The world of trusts is quite confusing, with elaborate tax rules and a complicated mix of specialized terminology. Despite their relative complexity when compared to other forms available to nonprofits, like corporations or associations, trusts can be worth a look for some types of organizations.
Broadly speaking, a trust is a special kind of legal entity that is established under state law with a considerable dose of federal tax law thrown in. For individuals, the goal of a trust typically is to minimize taxes, both during the lifetime of the person creating the trust (the “settlor” or “grantor”) and afterward. Trusts come in many forms: they may be revocable or irrevocable, they may provide for income streams to living beneficiaries, they may designate their assets to certain uses, and so forth. For example, a charitable trust allows an individual to designate assets to be given to a charity at the end of the trust’s term, while allowing the individual (or another beneficiary) to receive the income from those assets (rents, dividends, and so on) in the interim, all with significant tax savings.
An organization that wants to operate as a tax-exempt nonprofit can organize itself as a trust as well. Trusts operated this way are called private foundations. (Note that foundations can also be corporations.) A feature of private foundations that distinguishes them from charitable trusts is that they can have more than one funding source. Private foundations set up as trusts can be organizationally similar to other kinds of entities: they can have a board of directors, officers, mission statements, and so forth. The grantor(s) of a private foundation can designate the charitable beneficiaries of the foundation in its founding documents, or can provide it with a more general charitable direction.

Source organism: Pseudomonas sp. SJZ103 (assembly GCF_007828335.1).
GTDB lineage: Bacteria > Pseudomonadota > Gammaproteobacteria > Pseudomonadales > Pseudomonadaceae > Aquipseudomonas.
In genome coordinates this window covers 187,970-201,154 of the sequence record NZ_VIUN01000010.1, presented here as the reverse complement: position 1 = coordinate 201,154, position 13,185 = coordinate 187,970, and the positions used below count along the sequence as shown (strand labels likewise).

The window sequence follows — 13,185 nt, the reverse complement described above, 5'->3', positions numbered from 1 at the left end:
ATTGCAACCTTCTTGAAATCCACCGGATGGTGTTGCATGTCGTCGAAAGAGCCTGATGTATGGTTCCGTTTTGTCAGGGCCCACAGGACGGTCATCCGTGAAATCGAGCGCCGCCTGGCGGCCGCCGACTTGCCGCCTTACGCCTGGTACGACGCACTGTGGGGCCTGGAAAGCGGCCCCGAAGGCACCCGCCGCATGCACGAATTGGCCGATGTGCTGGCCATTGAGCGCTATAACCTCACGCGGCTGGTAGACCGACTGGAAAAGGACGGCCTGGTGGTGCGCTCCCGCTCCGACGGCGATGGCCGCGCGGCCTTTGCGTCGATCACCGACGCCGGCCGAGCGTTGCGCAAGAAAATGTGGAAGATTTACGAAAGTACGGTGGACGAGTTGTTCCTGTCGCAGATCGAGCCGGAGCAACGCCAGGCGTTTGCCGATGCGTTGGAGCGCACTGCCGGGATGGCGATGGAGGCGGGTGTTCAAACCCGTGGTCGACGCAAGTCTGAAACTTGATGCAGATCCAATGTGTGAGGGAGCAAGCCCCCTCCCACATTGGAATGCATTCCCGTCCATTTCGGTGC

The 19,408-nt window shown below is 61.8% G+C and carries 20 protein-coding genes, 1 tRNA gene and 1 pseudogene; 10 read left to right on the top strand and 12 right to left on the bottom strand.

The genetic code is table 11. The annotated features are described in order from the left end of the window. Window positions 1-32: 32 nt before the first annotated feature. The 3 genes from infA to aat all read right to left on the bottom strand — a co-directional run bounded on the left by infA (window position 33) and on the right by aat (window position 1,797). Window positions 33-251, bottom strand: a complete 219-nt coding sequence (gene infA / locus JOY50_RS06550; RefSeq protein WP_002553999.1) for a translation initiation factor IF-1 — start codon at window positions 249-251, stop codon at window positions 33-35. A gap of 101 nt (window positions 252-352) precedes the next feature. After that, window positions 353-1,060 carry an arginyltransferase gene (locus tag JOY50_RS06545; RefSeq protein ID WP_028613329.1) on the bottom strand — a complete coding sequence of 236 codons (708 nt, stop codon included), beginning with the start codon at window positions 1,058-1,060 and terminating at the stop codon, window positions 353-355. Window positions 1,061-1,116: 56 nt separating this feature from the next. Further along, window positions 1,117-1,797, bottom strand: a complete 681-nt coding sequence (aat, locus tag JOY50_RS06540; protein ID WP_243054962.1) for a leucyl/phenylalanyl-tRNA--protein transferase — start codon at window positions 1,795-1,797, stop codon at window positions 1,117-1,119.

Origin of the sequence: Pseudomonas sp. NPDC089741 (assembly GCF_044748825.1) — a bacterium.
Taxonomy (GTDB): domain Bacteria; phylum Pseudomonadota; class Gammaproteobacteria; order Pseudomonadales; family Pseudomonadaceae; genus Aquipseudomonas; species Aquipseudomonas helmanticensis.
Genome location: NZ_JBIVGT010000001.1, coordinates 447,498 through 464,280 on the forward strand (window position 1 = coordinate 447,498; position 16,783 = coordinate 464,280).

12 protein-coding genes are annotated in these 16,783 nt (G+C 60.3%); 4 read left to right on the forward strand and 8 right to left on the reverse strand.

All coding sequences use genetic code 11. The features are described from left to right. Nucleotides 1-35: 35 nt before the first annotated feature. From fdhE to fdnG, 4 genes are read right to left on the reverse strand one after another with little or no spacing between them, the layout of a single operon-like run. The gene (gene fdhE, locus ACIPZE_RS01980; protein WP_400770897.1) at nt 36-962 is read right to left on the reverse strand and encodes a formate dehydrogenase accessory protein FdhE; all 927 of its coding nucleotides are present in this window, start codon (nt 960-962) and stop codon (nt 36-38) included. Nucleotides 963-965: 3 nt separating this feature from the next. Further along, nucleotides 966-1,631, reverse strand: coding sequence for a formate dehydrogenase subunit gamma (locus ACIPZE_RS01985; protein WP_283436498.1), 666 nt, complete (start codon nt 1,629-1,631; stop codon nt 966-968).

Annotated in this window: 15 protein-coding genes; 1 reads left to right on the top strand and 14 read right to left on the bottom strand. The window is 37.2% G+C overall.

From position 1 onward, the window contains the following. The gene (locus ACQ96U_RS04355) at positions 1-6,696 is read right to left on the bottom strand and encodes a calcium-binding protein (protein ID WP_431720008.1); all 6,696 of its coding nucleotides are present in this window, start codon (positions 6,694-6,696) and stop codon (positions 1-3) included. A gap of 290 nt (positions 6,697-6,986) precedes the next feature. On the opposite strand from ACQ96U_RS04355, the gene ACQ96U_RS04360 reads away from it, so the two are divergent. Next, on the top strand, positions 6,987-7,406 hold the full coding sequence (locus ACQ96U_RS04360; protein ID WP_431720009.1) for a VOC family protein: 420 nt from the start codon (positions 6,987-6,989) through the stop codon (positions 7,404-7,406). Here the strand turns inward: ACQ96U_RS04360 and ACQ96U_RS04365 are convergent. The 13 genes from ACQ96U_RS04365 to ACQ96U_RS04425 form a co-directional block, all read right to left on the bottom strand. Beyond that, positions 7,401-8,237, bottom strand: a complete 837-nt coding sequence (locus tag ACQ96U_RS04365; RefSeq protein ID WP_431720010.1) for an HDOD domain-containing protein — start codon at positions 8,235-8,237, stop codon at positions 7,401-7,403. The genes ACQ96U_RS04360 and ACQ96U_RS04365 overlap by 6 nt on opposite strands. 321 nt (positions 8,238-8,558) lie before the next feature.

Private foundations may be operating or non-operating. A non-operating foundation simply exists to distribute its income and principle assets to other charitable organizations. An operating foundation, on the other hand, gets directly involved in furthering a charitable goal. Both kinds of foundation can have directors, officers, and employees, but an operating foundation typically is a much more complex organization because it needs mechanisms for doing charitable work itself. Nonprofit colleges are a good example of organizations that are often structured as operating private foundations.
Whether a trust is the right form for a particular nonprofit’s mission and its founders’ goals depends on a range of complex factors. The best course of action for anyone who is considering establishing a trust is to get professional advice. The Church Law Center of California provides governance and structuring advice to religious and secular nonprofits. We can help your organization evaluate the merits of different structures to determine which one is the best fit. Call us today at (949) 689-0437 or reach out to us through our contact page.